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‘We will win’ Zelenskyy tells war anniversary ceremony in Ukraine’s Kyiv

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Ukrainian President Volodymyr Zelenskyy promised victory against Russia on the second anniversary of the invasion on Saturday as his troops fight on despite a lack of Western aid and recent Russian gains.

“We will win,” he said at a ceremony at Kyiv’s Gostomel airport, which was targeted by Russia in the first days of the all-out assault in 2022.

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He spoke alongside the Canadian, Italian and Belgian prime ministers and EU Commission chief Ursula von der Leyen who came to Kyiv to mark the date.

When Russian President Vladimir Putin announced a “special military operation” at dawn on February 24, 2022, many expected victory within days, but Ukraine fought back, forcing Russian troops into humiliating retreats.

Since then, however, Ukraine has suffered setbacks with the failure of its 2023 counteroffensive.

The Russian army has built up a position of strength by boosting its defense industry, while Ukraine’s troops are short of manpower and running low on Western-supplied ammunition for artillery and air defenses.

NATO chief Jens Stoltenberg urged Ukraine and its allies not to “lose heart” and von der Leyen praised Ukraine’s “extraordinary resistance” as she arrived in the Ukrainian capital.

Ukraine’s military chief Oleksandr Syrsky said he was confident of victory “because light always conquers darkness.”

‘War is our life’

But the overall picture remains bleak for Ukraine due to the US Congress blocking a vital $60 billion aid package, on top of delays in promised European deliveries.

Russia is attacking hard in the east after capturing the heavily fortified town of Avdiivka on February 17.

In the east Ukraine city of Pokrovsk - a gathering point for civilians fleeing fighting - troops sent a clear message to the foreign leaders gathered in Kyiv.

“Give us artillery, drones, counter-battery, shells,” said a 31-year-old Ukrainian soldier, who identified himself as Woodie.

“Our infantry, armed with assault rifles and grenades, were facing artillery, aircraft, and tanks,” added a 39-year-old serviceman from Kyiv, who has been fighting for two years.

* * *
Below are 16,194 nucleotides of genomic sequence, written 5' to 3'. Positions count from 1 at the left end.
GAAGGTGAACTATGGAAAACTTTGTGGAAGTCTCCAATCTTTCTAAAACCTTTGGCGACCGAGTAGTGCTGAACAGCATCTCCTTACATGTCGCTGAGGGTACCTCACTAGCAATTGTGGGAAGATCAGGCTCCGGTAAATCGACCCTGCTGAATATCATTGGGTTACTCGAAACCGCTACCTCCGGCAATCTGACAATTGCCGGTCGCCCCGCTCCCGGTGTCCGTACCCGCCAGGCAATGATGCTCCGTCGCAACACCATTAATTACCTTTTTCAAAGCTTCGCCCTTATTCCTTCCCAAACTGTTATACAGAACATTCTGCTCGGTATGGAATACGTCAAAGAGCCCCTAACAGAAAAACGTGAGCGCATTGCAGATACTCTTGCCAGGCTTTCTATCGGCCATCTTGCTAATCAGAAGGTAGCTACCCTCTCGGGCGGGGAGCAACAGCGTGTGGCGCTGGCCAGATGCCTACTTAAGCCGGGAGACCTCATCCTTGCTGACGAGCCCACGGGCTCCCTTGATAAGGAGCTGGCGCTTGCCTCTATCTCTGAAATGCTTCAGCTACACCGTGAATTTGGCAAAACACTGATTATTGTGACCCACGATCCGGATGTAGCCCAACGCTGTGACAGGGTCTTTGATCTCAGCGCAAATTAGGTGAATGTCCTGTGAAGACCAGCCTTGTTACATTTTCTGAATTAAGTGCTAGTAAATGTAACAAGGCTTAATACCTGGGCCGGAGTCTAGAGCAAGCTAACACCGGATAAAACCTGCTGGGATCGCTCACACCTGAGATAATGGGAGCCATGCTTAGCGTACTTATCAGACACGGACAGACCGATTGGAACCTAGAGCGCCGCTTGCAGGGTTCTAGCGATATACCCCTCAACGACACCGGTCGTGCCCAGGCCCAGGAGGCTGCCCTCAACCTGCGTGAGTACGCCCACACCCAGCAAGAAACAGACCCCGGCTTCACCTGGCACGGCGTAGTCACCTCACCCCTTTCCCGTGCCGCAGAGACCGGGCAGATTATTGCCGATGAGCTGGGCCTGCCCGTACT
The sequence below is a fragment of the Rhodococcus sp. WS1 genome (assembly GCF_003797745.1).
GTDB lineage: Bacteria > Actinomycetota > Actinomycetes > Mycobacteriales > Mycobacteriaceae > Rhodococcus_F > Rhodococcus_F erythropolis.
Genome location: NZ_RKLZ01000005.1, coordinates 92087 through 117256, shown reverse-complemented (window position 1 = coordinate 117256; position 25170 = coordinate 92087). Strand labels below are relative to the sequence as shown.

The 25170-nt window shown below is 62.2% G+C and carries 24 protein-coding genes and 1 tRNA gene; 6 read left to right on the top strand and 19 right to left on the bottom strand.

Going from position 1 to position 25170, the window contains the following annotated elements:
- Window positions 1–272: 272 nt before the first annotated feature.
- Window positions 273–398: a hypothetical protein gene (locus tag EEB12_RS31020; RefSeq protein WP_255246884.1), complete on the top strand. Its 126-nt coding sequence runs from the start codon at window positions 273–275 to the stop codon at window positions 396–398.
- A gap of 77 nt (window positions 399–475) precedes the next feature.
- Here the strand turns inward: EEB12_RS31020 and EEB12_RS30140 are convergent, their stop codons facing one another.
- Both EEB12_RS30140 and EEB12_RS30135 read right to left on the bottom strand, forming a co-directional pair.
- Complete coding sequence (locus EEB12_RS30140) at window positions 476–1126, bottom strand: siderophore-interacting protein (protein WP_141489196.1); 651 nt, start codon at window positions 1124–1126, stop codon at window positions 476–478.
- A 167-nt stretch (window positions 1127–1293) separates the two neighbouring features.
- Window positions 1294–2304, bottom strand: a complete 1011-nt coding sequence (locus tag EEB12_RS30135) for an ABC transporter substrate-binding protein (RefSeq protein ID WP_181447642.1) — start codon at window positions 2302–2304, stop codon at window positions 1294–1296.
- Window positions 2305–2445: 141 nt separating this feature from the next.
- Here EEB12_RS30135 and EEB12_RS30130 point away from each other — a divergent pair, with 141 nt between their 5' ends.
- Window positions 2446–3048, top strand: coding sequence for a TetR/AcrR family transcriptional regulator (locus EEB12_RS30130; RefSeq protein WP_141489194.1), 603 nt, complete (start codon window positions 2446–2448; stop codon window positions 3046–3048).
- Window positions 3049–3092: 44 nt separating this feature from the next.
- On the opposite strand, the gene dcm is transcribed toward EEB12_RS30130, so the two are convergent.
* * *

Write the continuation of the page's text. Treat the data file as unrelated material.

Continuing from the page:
Russia has kept up its barrage of devastating drone and missile attacks on Ukraine’s cities.

In the latest strikes, Ukrainian authorities said three civilians were killed in Dnipro and Odesa in the night between Friday and Saturday.

In Kyiv, the mood was grim.

“For women of Ukraine, this is our heartache - for our husbands, for our children, for our fathers,” said nutritionist Olga Byrko in Kyiv.

“I would really like this to end as quickly as possible.”

Yuriy Pasichnyk, a 38-year-old businessman, told AFP Ukrainians “have learned to live with it... now the war is our life.”

Kyiv mayor Vitali Klitschko said air raid sirens had sounded 989 times in the capital over two years of war - an average of more than once a day.

He said that “almost 200 civilians” had been killed in the capital over that time, including six children.

Ukraine estimates the total number of civilians killed at around 50,000.

‘Advantage is on our side’

Neither side has given numbers for military deaths and injured, while both claim to have inflicted huge losses.

In August 2023, The New York Times quoted US officials as putting Ukraine’s military losses at 70,000 dead and 100,000 to 120,000 injured.

Leaked US intelligence in December indicated that 315,000 Russian troops had been killed or wounded.

Russian Defense Minister Sergei Shoigu visited Moscow’s forces in occupied Ukraine, the army said on Saturday, telling them “in terms of the ratio of forces, the advantage is on our side.”

Moscow has massively ramped up its arms production and received drones from Iran, while Kyiv says it has confirmed Russia’s use of North Korean missiles.

Russia vows ‘revenge’

The conflict has thrown Russia into even greater isolation from the West, with the United States and its allies imposing a slew of sanctions.

US President Joe Biden announced yet more sanctions against Russia Friday to stop Putin’s “war machine.”

Former Russian president Dmitry Medvedev on Saturday vowed Moscow would “take revenge.” The Kremlin has used the war to rally patriotism and mount an even harsher crackdown on dissent.

Several people were detained on Saturday at a protest in Moscow by wives of mobilized soldiers fighting in Ukraine asking for their loved ones to come home, according to independent media.

But on the streets of Moscow, most people told AFP they backed the war.

“I’m proud of our men,” said 27-year-old Nadezhda, an environmental engineer.

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“Of course I am anxious for them, but it’s a pleasant feeling that they are doing great, they are out there fighting for our country.”

One of the few to give an alternative opinion was Konstantin, a drama teacher, who said: “I’m against any war. Two years have passed and it annoys me that people can’t talk to each other and are still at war.”

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